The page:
Socioeconomic Impacts of Genetically Modified Crops can be Pro-Poor

Matin Qaim

University of Goettingen, Germany

Introduction

Genetically modified (GM) crops have been grown commercially for more than 20 years in many parts of the world, including in developed and developing countries and by large and small farms. Most of the GM technologies used so far involve herbicide tolerance (HT) and insect resistance (IR) in crops like soybean, maize, cotton, canola, and a few others. In spite of the rapid and widespread adoption of GM crops by farmers in almost all parts of the world, public attitudes remain skeptical, especially in Europe but also elsewhere. Many believe that GM crops are risky for human health and the environment and bring no benefits for farmers and consumers. Numerous scientific studies have shown that GM crops are not more dangerous than conventionally bred crops. There is also a broad body of literature demonstrating sizeable economic and environmental benefits. The problem is that this scientific evidence has not really entered the public debate. Anti-biotech groups were much more successful in influencing public opinions through denying scientific results and spreading their own unsubstantiated narratives about risks and negative social impacts (Qaim 2016).

To be sure, results of scientific studies about GM crop impacts, which were carried out in different countries and with different data and methodologies, vary significantly. Depending on many factors, some studies show higher yield effects, while others show lower or no yield effects at all. Some point at reductions in the use of pesticides, while others point at increases in the use of pesticides and other chemical inputs. Hence, individual studies should not be generalized too widely. Results always depend on the particular context. But what can we learn from looking at the existing body of literature about GM crop impacts more systematically?

Results from a meta-analysis of GM crop impacts

A meta-analysis can help to draw some broader conclusions about mean effects at the global level, and also about reasons for deviations in particular situations. A recent meta-analysis, which we carried out, presents a clear picture: combining results from all scientific studies that compared the performance of GM and conventional crops reveals that GM technology has increased crop yields by 22% and reduced chemical pesticide use by 37% on average (Table 1). GM seeds are usually more expensive than conventional seeds, but the additional seed costs are compensated through savings in chemical pest control and higher revenues from sales. Average profit gains for GM crop-adopting farmers are 68% (Klümper and Qaim 2014).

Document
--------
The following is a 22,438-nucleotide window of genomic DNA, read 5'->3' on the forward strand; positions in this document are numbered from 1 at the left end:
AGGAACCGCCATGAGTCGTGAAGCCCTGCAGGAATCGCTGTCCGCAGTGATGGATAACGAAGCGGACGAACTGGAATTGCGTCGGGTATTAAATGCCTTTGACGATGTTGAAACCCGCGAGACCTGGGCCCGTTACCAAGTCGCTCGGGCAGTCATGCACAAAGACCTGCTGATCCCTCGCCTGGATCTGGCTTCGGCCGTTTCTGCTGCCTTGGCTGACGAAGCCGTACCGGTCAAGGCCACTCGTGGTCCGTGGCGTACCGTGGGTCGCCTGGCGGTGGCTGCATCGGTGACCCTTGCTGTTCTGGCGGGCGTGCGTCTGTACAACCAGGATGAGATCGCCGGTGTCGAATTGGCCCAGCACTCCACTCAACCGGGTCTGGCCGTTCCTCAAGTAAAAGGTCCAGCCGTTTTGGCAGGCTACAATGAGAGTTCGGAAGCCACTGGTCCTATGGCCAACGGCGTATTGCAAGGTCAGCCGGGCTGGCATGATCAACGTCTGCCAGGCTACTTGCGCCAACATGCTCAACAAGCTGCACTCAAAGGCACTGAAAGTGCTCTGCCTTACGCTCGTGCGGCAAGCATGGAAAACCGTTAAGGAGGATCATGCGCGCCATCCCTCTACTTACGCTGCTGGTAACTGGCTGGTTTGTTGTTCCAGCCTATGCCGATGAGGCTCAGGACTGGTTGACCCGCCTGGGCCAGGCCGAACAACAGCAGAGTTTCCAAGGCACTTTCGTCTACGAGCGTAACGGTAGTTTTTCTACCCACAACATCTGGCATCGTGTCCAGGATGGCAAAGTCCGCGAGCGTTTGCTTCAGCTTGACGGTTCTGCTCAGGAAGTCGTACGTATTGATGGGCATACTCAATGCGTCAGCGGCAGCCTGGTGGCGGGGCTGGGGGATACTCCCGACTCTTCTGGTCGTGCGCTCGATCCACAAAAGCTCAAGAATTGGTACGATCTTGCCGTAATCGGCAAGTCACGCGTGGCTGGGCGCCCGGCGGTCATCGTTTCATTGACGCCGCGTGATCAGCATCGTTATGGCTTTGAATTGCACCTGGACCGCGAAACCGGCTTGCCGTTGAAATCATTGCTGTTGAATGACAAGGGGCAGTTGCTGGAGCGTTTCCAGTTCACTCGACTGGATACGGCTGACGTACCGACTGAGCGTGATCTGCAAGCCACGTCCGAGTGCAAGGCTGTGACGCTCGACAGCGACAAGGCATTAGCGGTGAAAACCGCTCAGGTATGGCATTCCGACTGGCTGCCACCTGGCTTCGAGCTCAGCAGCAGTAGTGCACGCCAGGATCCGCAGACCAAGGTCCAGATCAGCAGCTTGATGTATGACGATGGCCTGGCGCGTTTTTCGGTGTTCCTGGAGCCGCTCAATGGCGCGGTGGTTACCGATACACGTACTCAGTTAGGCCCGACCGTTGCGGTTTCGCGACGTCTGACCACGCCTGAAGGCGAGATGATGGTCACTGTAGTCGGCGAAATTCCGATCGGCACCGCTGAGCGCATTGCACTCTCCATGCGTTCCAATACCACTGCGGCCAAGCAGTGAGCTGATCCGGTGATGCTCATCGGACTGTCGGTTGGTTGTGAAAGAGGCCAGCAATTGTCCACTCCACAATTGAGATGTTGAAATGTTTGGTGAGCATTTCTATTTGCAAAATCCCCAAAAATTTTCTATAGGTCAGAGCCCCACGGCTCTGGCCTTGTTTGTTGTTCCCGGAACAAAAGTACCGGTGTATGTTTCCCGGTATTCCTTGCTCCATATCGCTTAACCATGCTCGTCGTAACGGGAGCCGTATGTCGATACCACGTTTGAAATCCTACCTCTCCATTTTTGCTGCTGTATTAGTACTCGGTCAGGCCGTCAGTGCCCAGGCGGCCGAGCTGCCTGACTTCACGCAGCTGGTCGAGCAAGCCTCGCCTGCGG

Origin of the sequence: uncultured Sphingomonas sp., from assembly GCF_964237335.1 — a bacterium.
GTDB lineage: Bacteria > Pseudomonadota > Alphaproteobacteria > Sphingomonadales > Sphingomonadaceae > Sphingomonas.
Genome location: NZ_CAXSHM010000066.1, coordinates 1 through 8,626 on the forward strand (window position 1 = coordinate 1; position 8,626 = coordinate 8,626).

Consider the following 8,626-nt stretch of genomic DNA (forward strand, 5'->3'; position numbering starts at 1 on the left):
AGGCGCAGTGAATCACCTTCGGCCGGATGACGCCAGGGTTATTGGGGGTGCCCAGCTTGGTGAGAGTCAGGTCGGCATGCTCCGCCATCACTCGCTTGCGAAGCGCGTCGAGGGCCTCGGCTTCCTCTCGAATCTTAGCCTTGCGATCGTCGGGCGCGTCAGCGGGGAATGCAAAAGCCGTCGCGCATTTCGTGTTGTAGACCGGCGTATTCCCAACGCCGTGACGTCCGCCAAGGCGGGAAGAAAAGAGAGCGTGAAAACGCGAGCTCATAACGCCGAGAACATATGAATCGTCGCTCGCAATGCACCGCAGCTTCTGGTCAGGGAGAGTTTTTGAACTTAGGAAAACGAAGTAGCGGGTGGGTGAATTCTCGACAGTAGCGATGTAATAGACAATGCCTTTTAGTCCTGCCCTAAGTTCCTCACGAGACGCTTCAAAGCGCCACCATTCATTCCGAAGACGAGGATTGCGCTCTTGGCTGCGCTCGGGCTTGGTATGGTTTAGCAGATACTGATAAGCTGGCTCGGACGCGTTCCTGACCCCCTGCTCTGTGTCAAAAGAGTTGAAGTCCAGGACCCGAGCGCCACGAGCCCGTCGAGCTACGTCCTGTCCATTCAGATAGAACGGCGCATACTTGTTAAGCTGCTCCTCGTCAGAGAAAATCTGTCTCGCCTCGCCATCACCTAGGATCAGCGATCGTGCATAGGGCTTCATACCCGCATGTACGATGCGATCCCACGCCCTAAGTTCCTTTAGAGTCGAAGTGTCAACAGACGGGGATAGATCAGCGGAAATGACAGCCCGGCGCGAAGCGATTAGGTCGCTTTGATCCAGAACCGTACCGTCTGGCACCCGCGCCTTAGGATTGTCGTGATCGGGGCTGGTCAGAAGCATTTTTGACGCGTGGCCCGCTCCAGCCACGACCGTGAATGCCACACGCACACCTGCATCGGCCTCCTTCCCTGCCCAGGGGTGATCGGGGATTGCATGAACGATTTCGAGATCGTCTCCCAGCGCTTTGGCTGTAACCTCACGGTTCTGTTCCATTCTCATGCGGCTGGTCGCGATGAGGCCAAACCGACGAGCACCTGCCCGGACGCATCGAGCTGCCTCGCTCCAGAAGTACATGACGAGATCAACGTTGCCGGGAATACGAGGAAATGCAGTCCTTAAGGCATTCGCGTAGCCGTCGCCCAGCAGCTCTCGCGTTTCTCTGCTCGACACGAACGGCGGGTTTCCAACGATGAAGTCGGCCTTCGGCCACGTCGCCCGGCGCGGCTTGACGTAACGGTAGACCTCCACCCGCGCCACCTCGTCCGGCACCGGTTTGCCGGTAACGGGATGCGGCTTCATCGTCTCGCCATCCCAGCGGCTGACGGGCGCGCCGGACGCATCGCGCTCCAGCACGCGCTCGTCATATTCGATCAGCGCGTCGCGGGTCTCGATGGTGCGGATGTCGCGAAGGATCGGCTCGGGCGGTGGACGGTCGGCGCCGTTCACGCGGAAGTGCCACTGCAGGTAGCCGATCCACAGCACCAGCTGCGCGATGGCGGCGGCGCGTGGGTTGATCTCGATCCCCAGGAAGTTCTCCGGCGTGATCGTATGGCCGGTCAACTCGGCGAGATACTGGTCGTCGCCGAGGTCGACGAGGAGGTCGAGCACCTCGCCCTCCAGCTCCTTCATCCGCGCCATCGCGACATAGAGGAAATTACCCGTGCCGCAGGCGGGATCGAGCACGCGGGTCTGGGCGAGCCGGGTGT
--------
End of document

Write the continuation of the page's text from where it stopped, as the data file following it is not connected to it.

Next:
Table 1. Mean impacts of GM crop adoption in % (meta-analysis results)

Outcome variable

All GM crops

Insect-resistant crops

Herbicide-tolerant crops

Yield

21.57***

24.85***

9.29**

Pesticide quantity

-36.93***

-41.67***

2.43

Pesticide cost

-39.15***

-43.43***

-25.29***

Total production cost

3.25

5.24**

-6.83

Farmer profit

68.21***

68.78***

64.29

**, *** statistically significant at 5% and 1% level, respectively.

Source: Klümper and Qaim (2014).

A breakdown of GM crop impacts by type of technology reveals a few notable differences (Table 1). While significant reductions in pesticide costs are observed for both HT and IR crops, only IR crops lead to a consistent reduction in pesticide quantity (pesticides, as defined here, include insecticides, herbicides, fungicides, and all other chemical pest control agents). Such disparities are expected, because the two technologies are quite different. IR crops protect themselves against certain insect pests, so that spraying insecticides can be reduced. HT crops, on the other hand, are not protected against pests but against broad-spectrum chemical herbicides (mostly glyphosate), use of which facilitate weed control. While HT crops have reduced herbicide quantity in some situations, they have contributed to increases in the use of broad-spectrum herbicides elsewhere. The savings in pesticide costs for HT crops in spite of higher quantities can be explained by the fact that broad-spectrum herbicides are often much cheaper than the selective herbicides that were used before. Average yield effects are also higher for IR than for HT crops.

In the meta-analysis, we also differentiated between impacts in different countries, finding that farmers in developing countries benefit much more from GM crop adoption than their colleagues in developed countries. The reasons for significantly higher average yield and farmer profit gains in developing countries are twofold. First, farmers operating in tropical and subtropical climates often suffer from more considerable pest damage that can be reduced through GM crop adoption. Hence, effective yield gains tend to be higher than for farmers operating in temperate zones. Second, most GM crops are not patented in developing countries, so that GM seed prices are lower than in developed countries, where patent protection is much more common (Klümper and Qaim 2014).

Aggregate benefits at the global level

Aggregating the economic effects from micro-level impact studies to the total area currently cultivated with HT and IR GM crops results in global farmer benefits of over 20 billion US dollars per year (or more than 150 billion US dollars when using the cumulated adoption rates over the last 20 years). In addition, consumers benefit through lower prices that they pay for food and other agricultural commodities. A new technology with gains in farm productivity reduces market prices to levels lower than they would be without the technology. Hence, consumers also gain from productivity-increasing technology.